Mark, I have an answer to your 82nd Ave Cinemas question. Yes, it was to be SRO's first and only foray into the Portland Market and it is an exact copy of the Oak Tree. I don't believe they ever operated it, though. Evil Tom Moyer and his equally evil "Luxury Cinemas" chain bought it out while still under construction. Tom didn't like outside competition (witness the fascinating feud between him and his brother Larry's smaller competing chain of equally bad theaters) that showed just how crappy his own theaters were.

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Dave Felthous
Member

Posts: 186
From: Seattle, WA
Registered: Jun 2003


 - posted November 01, 2010 10:29 PM      Profile for Dave Felthous   Email Dave Felthous         Edit/Delete Post 
The Oak Tree opened all-digial last weekend, with one 3-D screen showing Resident Evil, which Regal's Thornton Place had already played for weeks and had pretty much played out.

The Oak Tree needs to open a 3-D before their investment can prove itself viable.

Next weekend's 3-D is Megamind, which Regal has by virtue of its IMAX capability.

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Mark Campbell
Member

Posts: 437
From: Seattle, WA
Registered: Oct 2004


 - posted November 01, 2010 10:32 PM      Profile for Mark Campbell   Email Mark Campbell         Edit/Delete Post 
Dave - know which screen they installed the 3D in?

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Mark Campbell
Member

Posts: 437
From: Seattle, WA
Registered: Oct 2004


 - posted November 03, 2010 01:26 PM      Profile for Mark Campbell   Email Mark Campbell         Edit/Delete Post 
The Oak Tree will be getting another 3D move-over Friday with "Legend of the Gaurdians" and will be playing that and "Resident Evil" in 3D.

So I guess that makes 2 3D screens.

Pardon my ignorance but when chains do these upgrades they only do a handful of screens 3D right and not every theatre? Can 3D equipment be moved screen to screen?

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Dan Spaulding
New Member

Posts: 12
From: Bothell, WA
Registered: Jul 2010


 - posted November 03, 2010 02:57 PM      Profile for Dan Spaulding   Email Dan Spaulding         Edit/Delete Post 
My understanding is if the theater is digital they can show 3D in it. So any of the 6 screens should be able to have 3D. 1 more sign of support for the Oak Tree is they have added late night shows during the weekdays. Up until last week they were not listing any shows after 8pm like the Uptown & Factoria currently do except on Fri & Sat. They also have there $5 AM Cinema shows starting before noon on Fri now

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Mark Campbell
Member

Posts: 437
From: Seattle, WA
Registered: Oct 2004


 - posted November 03, 2010 03:04 PM      Profile for Mark Campbell   Email Mark Campbell         Edit/Delete Post 
I wonder if that is a move to get better bookings. What would any distributor pick the Oak Tree over the Regal if the Regal offers 2 evening shows on weeknights vs. Oak Tree's old policy of 1 show.

Regarding the 3D - don't they need silver screens in all auditoriums then? Or is that only for certain 3D....

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David Pulido
New Member

Posts: 27
From: Fort Worth, TX
Registered: Aug 2010


 - posted November 03, 2010 05:06 PM      Profile for David Pulido   Email David Pulido         Edit/Delete Post 
No, once a projector is set...its set. The projectors cost too much to convert a multi-or-megaplex to all digital overnight. My theater is getting them in waves before the company makes every screen in all theaters digital in 2012.

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John J. Fink
Member

Posts: 123
From: Buffalo, NY
Registered: Aug 2005


 - posted November 03, 2010 10:01 PM      Profile for John J. Fink   Author's Homepage   Email John J. Fink         Edit/Delete Post 
Depending on the system (it looks like Real D is the dominate player) 3-D requires a silver screen. I know little about this but I believe it depends on how the image is polarized, the Dolby digital system doesn't. I think from there it would be moving the 3-D polarizer from house to house - but I assume that changes depending on the system (I think Master Image allows for it, it may be more complicated with other systems).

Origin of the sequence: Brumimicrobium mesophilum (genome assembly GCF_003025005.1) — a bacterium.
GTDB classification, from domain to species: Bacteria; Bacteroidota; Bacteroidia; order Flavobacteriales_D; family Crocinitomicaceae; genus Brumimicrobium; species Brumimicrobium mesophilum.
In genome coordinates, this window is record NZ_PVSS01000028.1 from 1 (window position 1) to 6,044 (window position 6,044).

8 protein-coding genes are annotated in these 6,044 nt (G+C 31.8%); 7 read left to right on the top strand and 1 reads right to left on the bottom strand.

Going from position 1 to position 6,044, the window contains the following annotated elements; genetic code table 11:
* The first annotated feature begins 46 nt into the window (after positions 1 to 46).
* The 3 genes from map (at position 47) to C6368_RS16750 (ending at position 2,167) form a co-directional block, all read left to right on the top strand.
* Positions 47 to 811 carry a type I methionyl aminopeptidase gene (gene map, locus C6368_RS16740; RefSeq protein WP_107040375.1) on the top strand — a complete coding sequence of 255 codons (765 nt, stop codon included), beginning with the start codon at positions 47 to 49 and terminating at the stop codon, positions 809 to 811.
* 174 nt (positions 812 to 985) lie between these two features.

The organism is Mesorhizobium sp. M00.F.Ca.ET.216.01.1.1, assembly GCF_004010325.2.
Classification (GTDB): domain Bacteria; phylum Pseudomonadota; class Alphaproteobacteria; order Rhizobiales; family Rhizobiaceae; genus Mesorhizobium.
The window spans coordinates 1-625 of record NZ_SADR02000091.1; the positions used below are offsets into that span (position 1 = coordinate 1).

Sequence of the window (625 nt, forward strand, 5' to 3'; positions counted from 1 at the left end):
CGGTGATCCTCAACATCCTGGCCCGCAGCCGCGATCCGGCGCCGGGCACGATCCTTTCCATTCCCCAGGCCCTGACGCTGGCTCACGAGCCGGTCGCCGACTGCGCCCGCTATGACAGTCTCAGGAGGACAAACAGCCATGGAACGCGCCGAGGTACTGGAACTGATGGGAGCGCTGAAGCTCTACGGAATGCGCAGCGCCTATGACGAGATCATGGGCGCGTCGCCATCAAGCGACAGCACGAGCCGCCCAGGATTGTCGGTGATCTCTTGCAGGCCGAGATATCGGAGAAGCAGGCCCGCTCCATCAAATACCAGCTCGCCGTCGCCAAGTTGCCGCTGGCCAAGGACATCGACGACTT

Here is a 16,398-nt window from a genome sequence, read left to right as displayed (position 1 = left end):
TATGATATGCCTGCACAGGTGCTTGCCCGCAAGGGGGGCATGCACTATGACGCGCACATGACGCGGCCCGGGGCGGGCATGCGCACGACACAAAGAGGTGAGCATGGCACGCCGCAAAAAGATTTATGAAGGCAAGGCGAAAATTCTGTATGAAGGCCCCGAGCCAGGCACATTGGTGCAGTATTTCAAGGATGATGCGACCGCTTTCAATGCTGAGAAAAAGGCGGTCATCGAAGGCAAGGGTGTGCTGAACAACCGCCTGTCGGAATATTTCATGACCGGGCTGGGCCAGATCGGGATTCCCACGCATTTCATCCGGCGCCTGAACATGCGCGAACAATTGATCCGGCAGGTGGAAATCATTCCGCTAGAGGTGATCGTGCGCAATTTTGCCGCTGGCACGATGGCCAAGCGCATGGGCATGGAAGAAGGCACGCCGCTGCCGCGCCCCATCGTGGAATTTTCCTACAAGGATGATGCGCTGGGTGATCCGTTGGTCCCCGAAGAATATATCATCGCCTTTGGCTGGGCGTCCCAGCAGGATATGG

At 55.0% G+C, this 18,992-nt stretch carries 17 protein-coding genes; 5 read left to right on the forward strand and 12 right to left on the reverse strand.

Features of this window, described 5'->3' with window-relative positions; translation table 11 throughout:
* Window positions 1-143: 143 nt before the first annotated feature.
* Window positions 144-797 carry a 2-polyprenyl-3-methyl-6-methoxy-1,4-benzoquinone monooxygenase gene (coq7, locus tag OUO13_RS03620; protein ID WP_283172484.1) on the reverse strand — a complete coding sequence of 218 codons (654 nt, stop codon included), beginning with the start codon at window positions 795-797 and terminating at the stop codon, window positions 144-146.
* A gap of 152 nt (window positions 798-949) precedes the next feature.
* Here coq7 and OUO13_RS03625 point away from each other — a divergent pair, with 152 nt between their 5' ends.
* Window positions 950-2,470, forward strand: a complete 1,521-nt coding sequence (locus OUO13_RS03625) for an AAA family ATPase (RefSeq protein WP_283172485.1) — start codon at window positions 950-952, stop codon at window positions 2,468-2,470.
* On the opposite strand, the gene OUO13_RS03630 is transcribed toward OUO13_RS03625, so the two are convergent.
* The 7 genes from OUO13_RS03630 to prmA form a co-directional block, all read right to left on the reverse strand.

Today I saw a pretty crappy digital projection at Cineplex Niagara Square mostly because they didn't remove the Real D polarizer from the last show, it's passable for trailers but over an hour and a half film the color reproduction was distracting and off.

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Dan Roben
Member

Posts: 155
From: Seattle, WA
Registered: May 2003


 - posted November 03, 2010 11:44 PM      Profile for Dan Roben           Edit/Delete Post 
Mark, don't forget that four of the six theaters have more seating than the largest Thornton Place house. Even the the two small houses have more seating than many of the screens at Thornton. Also, at least for now, tickets are a dollar cheaper at the Oak Tree. Finally, maybe it's because the Oak Tree is a better theater, (at least, I think so, even with the uncomfortable seats).

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Dave Felthous
Member

Posts: 186
From: Seattle, WA
Registered: Jun 2003


 - posted November 10, 2010 08:30 PM      Profile for Dave Felthous   Email Dave Felthous         Edit/Delete Post 
A belated reply about the Oak Tree.

No, 3-D can't be moved about the building. It requires silver screens, for one thing. It doesn't seem likely that AMC installed six silvers, especially since, so far anyway, their only 3-Ds have been move-overs from Regal.

As long as 3-D films are also in the IMAX format, which Regal has, the Oak Tree won't get the new ones. AMC wouldn't be allowed to put in IMAX because it's in the same booking zone as Regal.

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Mark Campbell
Member

Posts: 437
From: Seattle, WA
Registered: Oct 2004


 - posted February 08, 2011 10:58 PM      Profile for Mark Campbell   Email Mark Campbell         Edit/Delete Post 
So the Oak Tree received the 3D installations on screens #1 and #6 (the outer theatres). #1 is the smallest of the big 3 and #6 is the medium one on the far left toward the market. (I posted a lot of pictures of #6 pre-digital on Cinematour). Over the holidays they had Yogi Bear (still playing) and Gullivers Travels and first run 3D. Not exactly Tron Legacy from a booking standpoint. Ironically as a second-tier cinema to the Oak Tree's booking are very similar to the Chinese and Chinese 6 in Hollywood (which is suffering because of the Arclight).